Museum of Northwest Colorado: A look at Shadow Mountain Village in 1918 |

Museum of Northwest Colorado: A look at Shadow Mountain Village in 1918

Mary Pat Dunn/For the Saturday Morning Press
In 1979, The Denver Post called Shadow Mountain a "bleak" but "acceptable trailer park" for the power plant construction workers. Today, the area boasts many larger modular homes and well-landscaped yards as well as a number of small trailers, holdovers from the construction era.
Courtesy Photo
Charles Summer Merrill in 1897. Merrill homesteaded the land at the site of today’s present Shadow Mountain Village in Craig.

— Charles Merrill came to Northwest Colorado from Hartington, Neb., around 1904 and homesteaded land just west of Craig, where today’s Shadow Mountain is situated. In addition to his duties as cashier at the First National Bank of Craig, Merrill became actively involved in his new community. He joined the town’s baseball team, served a term as mayor of Craig and served as president of the Citizens Bank. In 1907, he married Elnora Green, daughter of pioneer homesteaders R.S. and Sarah Green.

Merrill’s ties to his adopted hometown lasted his lifetime. He died in 1957 while visiting his son Charles Jr. in Pennsylvania. Knowing his strong ties to Northwest Colorado, the family had his remains flown back to Colorado so he could be buried next to his wife, Nora, in the Craig Cemetery.

Around 1918, professional photographer L.C. McClure, of Denver, made a trip to Northwest Colorado to take photographs. His high-quality images documented numerous scenes throughout the region, including many homestead and farming scenes as well as photos of early residents of the area. One of the homesteads he photographed was Charles and Elnora’s place 2 1/2 miles west of Craig at that time.

In the early 1970s, when the new power plant south of Craig was in the planning stages, the land that was part of the original Merrill homestead was sold to be used for a temporary housing site for the construction workers. Named “Shadow Mountain,” the site was owned by the Colo-Ute Power Plant and was intended to be used only through 1983, when the last phase of construction was completed.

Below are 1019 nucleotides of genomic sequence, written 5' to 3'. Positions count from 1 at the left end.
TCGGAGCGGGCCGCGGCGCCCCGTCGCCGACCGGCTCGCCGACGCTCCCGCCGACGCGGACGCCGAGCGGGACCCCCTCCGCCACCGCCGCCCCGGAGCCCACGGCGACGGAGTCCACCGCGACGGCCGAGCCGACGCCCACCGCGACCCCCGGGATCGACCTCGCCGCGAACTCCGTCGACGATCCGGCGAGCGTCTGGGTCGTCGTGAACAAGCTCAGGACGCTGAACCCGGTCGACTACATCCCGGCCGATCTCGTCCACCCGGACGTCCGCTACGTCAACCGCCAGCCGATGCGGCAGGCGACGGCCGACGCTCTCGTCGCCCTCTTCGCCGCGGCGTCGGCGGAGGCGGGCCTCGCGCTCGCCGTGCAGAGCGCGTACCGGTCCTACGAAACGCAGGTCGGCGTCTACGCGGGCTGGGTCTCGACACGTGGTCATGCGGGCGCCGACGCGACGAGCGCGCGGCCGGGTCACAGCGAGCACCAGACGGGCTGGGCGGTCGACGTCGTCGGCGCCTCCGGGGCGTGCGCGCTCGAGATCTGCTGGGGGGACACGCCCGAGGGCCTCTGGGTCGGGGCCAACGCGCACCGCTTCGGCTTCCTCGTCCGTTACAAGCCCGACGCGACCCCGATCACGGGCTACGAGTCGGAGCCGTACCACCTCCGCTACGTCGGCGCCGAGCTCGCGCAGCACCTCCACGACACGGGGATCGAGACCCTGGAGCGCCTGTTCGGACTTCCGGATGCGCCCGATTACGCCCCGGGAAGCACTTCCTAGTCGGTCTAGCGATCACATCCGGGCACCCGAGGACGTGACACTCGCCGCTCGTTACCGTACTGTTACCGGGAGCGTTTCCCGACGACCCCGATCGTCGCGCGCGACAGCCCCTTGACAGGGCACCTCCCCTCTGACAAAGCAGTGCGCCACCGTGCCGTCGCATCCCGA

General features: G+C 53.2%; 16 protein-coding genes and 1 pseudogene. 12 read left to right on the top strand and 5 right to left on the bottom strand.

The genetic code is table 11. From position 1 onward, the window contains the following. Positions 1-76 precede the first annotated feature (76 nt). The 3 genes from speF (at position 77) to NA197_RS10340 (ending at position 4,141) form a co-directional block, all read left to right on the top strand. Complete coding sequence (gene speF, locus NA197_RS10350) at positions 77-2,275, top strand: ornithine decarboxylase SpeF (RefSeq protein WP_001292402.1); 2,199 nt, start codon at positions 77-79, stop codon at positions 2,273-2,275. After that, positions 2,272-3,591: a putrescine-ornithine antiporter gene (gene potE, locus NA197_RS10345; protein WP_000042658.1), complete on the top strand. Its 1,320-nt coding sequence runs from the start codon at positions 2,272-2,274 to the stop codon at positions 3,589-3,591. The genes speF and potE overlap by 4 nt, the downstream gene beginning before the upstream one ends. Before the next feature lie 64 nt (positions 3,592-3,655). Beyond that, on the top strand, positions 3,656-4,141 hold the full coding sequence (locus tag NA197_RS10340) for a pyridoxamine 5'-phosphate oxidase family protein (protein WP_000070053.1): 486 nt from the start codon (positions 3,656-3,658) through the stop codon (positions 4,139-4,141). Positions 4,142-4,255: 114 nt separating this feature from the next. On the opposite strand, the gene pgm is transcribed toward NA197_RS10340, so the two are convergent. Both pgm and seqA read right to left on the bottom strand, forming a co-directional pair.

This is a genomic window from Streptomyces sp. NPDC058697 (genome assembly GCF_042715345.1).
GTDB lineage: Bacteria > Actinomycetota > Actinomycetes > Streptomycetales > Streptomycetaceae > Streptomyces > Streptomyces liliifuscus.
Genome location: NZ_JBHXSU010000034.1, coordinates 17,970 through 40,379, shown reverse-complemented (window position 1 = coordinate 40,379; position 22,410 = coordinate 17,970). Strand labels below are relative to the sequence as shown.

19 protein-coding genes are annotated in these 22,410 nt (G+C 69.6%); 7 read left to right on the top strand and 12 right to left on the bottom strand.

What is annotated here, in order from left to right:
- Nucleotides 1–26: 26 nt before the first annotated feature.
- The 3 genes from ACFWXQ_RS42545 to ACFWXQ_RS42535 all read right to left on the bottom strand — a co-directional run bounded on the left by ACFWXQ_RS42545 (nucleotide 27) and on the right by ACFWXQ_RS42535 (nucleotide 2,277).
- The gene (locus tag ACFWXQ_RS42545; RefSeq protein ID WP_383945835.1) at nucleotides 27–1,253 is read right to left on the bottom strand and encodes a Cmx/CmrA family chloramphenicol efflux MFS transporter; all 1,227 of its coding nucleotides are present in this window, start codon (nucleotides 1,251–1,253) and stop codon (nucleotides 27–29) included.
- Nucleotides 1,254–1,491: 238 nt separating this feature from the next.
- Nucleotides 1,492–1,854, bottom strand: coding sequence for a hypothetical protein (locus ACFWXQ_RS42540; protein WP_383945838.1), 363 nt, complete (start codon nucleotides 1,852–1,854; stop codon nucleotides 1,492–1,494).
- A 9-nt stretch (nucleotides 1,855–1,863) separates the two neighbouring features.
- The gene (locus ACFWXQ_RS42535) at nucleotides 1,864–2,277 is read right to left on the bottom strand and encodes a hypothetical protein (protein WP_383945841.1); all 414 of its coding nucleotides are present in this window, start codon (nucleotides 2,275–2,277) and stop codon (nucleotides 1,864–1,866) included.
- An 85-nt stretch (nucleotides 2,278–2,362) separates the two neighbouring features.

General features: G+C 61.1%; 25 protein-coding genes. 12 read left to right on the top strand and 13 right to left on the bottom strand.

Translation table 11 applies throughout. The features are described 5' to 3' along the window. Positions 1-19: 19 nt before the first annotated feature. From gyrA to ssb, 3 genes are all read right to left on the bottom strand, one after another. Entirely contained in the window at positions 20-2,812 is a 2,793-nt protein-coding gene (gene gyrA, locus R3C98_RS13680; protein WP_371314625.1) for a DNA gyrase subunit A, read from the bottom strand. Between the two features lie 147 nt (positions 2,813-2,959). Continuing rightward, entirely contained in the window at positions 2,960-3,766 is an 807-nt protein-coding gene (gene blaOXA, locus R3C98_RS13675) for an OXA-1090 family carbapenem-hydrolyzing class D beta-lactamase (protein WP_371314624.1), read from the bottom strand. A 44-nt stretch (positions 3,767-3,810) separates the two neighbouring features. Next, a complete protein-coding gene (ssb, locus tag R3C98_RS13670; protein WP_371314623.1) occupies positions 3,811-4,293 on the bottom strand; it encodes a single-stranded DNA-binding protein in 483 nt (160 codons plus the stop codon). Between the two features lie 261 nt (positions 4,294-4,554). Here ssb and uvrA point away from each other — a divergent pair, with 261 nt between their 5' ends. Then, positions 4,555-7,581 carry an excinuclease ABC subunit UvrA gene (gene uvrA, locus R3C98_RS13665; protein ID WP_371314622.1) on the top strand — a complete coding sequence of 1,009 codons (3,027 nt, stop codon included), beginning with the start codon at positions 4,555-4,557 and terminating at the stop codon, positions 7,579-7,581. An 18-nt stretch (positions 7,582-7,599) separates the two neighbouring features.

As it turned out, instead of being dismantled at the end of the construction era, the trailer lots were sold off to individuals and the trailer park took on a more permanent appearance, as travel trailers and smaller mobile homes were replaced with larger modular homes and more landscaping. Today, the small residential area is facing major challenges as aging sewer and water lines, originally intended to serve in a temporary capacity, need to be replaced.

Charles Merrill, a newcomer to Craig in 1904, settled on his land to help build a new community. Seventy years later, newcomers settled again on that same land with the job of building a new power plant. Many of those construction workers ended up staying and becoming part of the community, just as Merrill did so many years earlier.

The Museum of Northwest Colorado continues to build its collection of historic photographs, including those of L.C. McClure. More of his photographs can be viewed at the museum’s website,, under the “History” tab. If you have any photographs or stories to share, feel free to drop by the museum and visit with the staff. Remember, “history is now” and it’s “your story!”

Mary Pat Dunn is the registrar of the Museum of Northwest Colorado.

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